History Wednesday: Going to the Lordy

If history teaches us nothing else, it teaches us the notion of “the good old days” is a myth and a sham. Need proof? Consider Charles Guiteau. He was a piece of work for the ages, one who put our contemporary wingnuts to shame.

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David Koresh had nothing on this guy.

Indeed, the 1881 series of events which led to Guiteau’s place in history look absolutely preposterous when viewed through the lenses of today. Yet there they are.

Charles Julius Guiteau was a drifter and model ne’er-do-well from Illinois. After receiving an inheritance and failing his college entrance exams, Guiteau joined the Oneida Community religious sect in upstate New York. Despite the sect’s polyamorist view of “group marriage,” Guiteau was unable to take advantage of living in by far the most sexually relaxed community in 19th Century America. Apparently he was so repulsive women took to calling him “Charles Get Out.”

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“Hey baby. Uh huh huh huh ….”

By 1880 Guiteau had tried and for the most part hilariously failed in fields such as law, newspaper publishing, preaching and writing, often resorting to fraud and plagiarism in the process. Down on his luck, he decided to try politics.

At the time the Republican Party was sharply divided into two factions over political patronage, the “Stalwarts” led by Sen. Roscoe Coltraine Conkling and the “Half-Breeds” led by Sen. James G. Blaine. With the unpopular incumbent Rutherford B. Hayes not seeking a second term in the 1880 election, come convention time the Stalwarts initially supported the return of noted general and booze hound Ulysses S. Grant for a third term in the White House. The Half-Breeds supported Blaine. However it soon became apparent neither side was powerful enough to nominate its man. After over a week of balloting, the convention finally decided to nominate James A. Garfield, a bookish and rather unassuming congressman from Ohio with ties to the Half-Breeds. Chester A. Arthur, a man with close ties to Conkling’s political machine, was named as his running mate.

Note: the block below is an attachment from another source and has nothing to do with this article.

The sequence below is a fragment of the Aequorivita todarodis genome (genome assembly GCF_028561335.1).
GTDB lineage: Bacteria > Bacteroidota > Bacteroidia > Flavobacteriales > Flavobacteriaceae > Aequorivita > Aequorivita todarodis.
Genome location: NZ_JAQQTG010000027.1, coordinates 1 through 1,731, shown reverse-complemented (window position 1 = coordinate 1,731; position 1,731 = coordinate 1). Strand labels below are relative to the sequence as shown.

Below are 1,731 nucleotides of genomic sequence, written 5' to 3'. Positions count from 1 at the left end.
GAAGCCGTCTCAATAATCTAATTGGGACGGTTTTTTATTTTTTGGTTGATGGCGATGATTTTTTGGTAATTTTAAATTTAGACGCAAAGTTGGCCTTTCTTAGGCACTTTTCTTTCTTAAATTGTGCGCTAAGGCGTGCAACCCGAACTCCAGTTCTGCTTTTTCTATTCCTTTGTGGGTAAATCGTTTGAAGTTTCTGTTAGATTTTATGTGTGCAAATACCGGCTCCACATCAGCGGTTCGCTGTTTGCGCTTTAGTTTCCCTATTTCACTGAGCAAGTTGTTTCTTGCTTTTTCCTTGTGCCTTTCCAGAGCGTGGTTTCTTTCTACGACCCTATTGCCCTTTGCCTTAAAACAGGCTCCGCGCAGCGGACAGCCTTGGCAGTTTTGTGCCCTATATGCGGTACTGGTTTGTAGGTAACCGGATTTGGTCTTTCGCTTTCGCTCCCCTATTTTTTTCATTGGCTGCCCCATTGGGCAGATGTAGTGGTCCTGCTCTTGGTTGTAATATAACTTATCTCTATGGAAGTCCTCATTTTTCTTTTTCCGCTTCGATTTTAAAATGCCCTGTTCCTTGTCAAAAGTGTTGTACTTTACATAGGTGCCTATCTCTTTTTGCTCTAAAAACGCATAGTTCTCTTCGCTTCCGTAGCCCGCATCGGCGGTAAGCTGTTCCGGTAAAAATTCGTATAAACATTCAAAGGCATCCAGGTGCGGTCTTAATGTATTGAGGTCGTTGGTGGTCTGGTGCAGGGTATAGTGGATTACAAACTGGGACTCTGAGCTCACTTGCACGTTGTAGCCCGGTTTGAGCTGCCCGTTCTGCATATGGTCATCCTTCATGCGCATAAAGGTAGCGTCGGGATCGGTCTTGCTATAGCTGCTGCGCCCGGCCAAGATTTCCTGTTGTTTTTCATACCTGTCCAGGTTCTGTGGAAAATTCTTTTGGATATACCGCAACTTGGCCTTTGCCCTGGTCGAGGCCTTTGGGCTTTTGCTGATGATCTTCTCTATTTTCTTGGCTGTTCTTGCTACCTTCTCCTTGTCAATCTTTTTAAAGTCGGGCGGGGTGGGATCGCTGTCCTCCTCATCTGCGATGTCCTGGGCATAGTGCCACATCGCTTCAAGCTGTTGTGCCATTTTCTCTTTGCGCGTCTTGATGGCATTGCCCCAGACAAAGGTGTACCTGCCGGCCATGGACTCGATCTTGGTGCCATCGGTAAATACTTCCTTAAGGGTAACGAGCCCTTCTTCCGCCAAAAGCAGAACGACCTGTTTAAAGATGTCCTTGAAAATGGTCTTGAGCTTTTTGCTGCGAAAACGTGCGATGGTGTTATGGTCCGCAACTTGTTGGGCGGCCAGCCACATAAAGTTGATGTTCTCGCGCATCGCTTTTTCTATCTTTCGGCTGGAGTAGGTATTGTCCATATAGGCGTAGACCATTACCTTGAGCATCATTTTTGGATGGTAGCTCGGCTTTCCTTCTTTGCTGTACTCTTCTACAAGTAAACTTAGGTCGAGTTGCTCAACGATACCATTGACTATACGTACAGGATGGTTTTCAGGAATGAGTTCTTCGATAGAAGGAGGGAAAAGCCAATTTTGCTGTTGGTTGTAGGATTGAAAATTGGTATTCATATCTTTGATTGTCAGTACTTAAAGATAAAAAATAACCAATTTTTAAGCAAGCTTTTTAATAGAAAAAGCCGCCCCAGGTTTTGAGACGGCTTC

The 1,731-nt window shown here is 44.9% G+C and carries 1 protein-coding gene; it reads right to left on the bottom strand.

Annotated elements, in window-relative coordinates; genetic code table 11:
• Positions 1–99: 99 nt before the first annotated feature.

Guiteau was living in New York City at the time and originally supported Grant, so he wrote a campaign speech supporting him. When Garfield emerged as the nominee, Guiteau pretty much crossed out Grant’s name and wrote in Garfield’s. Although the speech was delivered in front of small crowds no more than twice, the increasingly delusional Guiteau became convinced he single-handedly orchestrated the eventual Republican victory. Garfield became president in March 1881, and Guiteau made his way to Washington to collect his reward. He figured he should be an ambassador, either to Vienna or Paris.

As one can imagine, that didn’t go over well despite Guiteau’s determination. By May Guiteau had become so much of a pain in the ass that Blaine, now Secretary of State, found it necessary to tell him to piss off personally.

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“But the Department of Interior might have an opening in their waste management program. *heh*”